Single-mom-with-issues Katherine (Kristina Friedgen) and her feisty daughter Ellie (Sofia Cruz) magically switch roles for a day. Katherine, who is about to marry the adoring Mike (Paul Caffrey) wants to shed the day-to-day responsibilities of parenting an angsty teen, and Ellie has had it with the restrictions and emotional upheavals of being a high schooler with a helicopter mom. When the roles are switched and Katherine takes Ellie’s place, she experiences the day-to-day bullying and body shaming her daughter endures and Ellie sees the daily grind of running a catering business while raising two kids without a father.

Tucker Eskew, Patrick Byrns, Kai Avila, Luke Martin, Sofia Cruz, Naja Bates and Eileen Parks. (Photo/Matt Liptak)

Eighteen glorious numbers, backed by Conductor Christopher A. Tomasino’s sixteen-piece band, fill the two acts, giving us a diverse score of touching ballads, 50’s rock styles and Latin beats sung by a cast with big, expressive voices. Stefan Sittig’s choreography is seamless even with a couple dozen actors on stage at the same time. It’s a massive cast who morph into their quirky roles with aplomb. Shining above all others is Sofia Cruz who manages not only to inhabit her role as if born to it, but Kristina Friedgen who brings both sweet emotion and the manic desperation of a mom at her wit’s end. In the same category of excellence is Lourdes Turnblom as Katherine’s Catering Assistant, Torrey, who dials up the wit’s end confusion while trying to decipher why Katherine is acting like a child and Ellie is bossing her around. And endearing as heck is Joshua Mutterperl as Adam, the high school cutie and scavenger hunt list master with a secret crush on Ellie – or is it for her mom’s sandwiches?

It’s everything we want from musical theater – laughs, beautifully sung, funny or meaningful tunes, and characters you can relate to. Special kudos to Costume Designers, Judy Whelihan and Robin Worthington, who perfectly capture the funky-cool energy of teen styles and grown-up outfits.

Highly recommended.

Kiril French and Kristina Friedgen. (Photo/Matt Liptak)

With James Campione or Kiril French as Fletcher Blake; Naja Bates or Eileen Parks as Savannah; Peter Fannon as Grandpa Gordon/Mr. Blumen/Parker’s Dad/Señor O’Brien/Security Guard; Brandy Reece as Grandma Helene/Gretchen’s Mom/Mrs. Luckenbill/Mrs. Time; Brenda Parker as Catering Staff/Danielle/Savannah’s Mom/Ms. Meyers/Officer Sitz; Michelle Stein as Hannah; Hannah Taylor as Gretchen; Patrick Byrns as Catering Staff/Louis; Tucker Eskew as Catering Staff/Student; Lourdes Turnblom as Torrey/Adam’s Mom; Eileen Parks as Florist/Laurel/Catering Staff; Luke Martin as Student/Fish Vendor/Dr. Ehrin/Pastor Bruno/Well’s Dad/Officer Kowalski; Kai Avila as Catering Staff/Wells.

Book by Bridget Carpenter; Hair and Makeup by Natalie Turkevich; Lighting by JK Lighting (Jeffery Scott Auerbach and Kimberly Crago); Sound Design by Alan Wray; Set Design by Myke Taister; Dance Captain Eileen Parks.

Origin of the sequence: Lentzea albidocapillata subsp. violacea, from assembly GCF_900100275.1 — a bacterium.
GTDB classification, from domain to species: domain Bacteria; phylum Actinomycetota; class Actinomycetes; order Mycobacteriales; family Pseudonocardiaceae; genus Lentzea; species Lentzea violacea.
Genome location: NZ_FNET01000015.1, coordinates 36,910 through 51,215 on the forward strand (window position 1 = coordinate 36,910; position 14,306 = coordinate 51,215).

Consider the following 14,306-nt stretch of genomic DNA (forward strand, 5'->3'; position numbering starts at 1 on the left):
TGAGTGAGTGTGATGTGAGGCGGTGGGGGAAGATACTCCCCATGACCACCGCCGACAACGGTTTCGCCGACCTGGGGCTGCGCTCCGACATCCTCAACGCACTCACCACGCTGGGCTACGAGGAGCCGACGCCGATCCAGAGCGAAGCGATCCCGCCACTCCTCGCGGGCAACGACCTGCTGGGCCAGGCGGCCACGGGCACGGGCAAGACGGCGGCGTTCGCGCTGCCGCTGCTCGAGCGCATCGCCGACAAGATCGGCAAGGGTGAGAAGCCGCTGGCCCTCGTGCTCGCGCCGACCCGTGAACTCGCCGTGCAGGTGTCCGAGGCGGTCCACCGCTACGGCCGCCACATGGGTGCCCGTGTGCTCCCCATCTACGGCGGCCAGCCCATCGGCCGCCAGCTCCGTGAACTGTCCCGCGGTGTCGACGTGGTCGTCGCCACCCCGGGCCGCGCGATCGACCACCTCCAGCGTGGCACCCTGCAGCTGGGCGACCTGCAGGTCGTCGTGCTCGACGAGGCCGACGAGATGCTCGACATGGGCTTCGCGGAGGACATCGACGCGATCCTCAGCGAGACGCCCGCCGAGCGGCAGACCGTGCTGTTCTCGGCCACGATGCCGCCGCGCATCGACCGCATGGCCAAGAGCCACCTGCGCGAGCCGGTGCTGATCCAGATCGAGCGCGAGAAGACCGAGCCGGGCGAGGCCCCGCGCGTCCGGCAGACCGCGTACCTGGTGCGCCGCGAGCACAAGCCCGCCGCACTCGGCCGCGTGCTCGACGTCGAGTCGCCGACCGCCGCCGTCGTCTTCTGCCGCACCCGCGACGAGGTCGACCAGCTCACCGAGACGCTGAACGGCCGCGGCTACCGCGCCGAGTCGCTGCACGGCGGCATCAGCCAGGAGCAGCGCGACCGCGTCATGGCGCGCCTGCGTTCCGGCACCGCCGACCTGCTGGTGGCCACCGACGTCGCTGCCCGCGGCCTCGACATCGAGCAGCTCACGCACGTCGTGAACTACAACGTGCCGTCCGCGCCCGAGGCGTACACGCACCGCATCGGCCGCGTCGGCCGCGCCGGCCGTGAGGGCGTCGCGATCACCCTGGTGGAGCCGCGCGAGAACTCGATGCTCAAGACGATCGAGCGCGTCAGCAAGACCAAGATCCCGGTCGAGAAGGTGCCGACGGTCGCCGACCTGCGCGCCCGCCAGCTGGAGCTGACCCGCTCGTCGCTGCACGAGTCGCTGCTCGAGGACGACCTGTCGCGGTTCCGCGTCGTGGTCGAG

Through August 12th at The Little Theatre of Alexandria, 600 Wolfe Street, Alexandria, VA 22314. For tickets and information call the box office at 703 683-5778 or visit

High Jinks and Hilarity with an All-Black Cast in The Nacirema Society at The Little Theatre of Alexandria

High Jinks and Hilarity with an All-Black Cast in The Nacirema Society at The Little Theatre of Alexandria

Jordan Wright
June 6, 2023
Special to The Zebra

(L to R): Jacquel Tomlin, Robin Lynn Reaves (Photo by Matt Liptak)

When scandal hits the Nacirema Society’s celebratory year of presenting debutantes at their posh ball in Montgomery Alabama, all hell breaks loose in this prim and proper world of Black high society. To the mannerly matrons even the slightest whiff of unsavory behavior is utterly unspeakable. The society’s creed is “Honor, Chastity and Truth” and it will prove to be this august society’s undoing if word gets out that there’s been a breach in all three categories. As the program tells us it’s “a glamorous world where folks still dress for dinner and strong-willed grandmothers work behind the scenes” as the ladies’ social club is determined to keep social standards up to snuff at the height of the civil rights era.

Gracie (Selina Tom-Johnson), granddaughter of the society’s grande dame, Grace (Lisa Hill-Corley), knows she’s expected to attend HBCU Fisk College and follow in the family tradition, but that’s not what the delightfully independent budding author Gracie has in mind. She’s determined to pursue a writer’s bohemian life in New York City and her mother, Marie (Kellie Santos DeJesus), is sworn to secrecy so as not to upset Grace’s high-minded plans.

(L to R): Selina Tom-Johnson, Jummy Lash (Photo by Matt Liptak)

The play reads like a TV sit-com (in the best way) as the story unfolds to reveal a blackmail plot and the scandal of an extra-marital affair between the late Dr. Dunbar and the family’s former housekeeper, Alpha Campbell Jackson (Jacquel R. Tomlin), who intends to soak Grace for the dough to underwrite her daughter, Lillie’s (Jummy Lash) college dreams to become a doctor.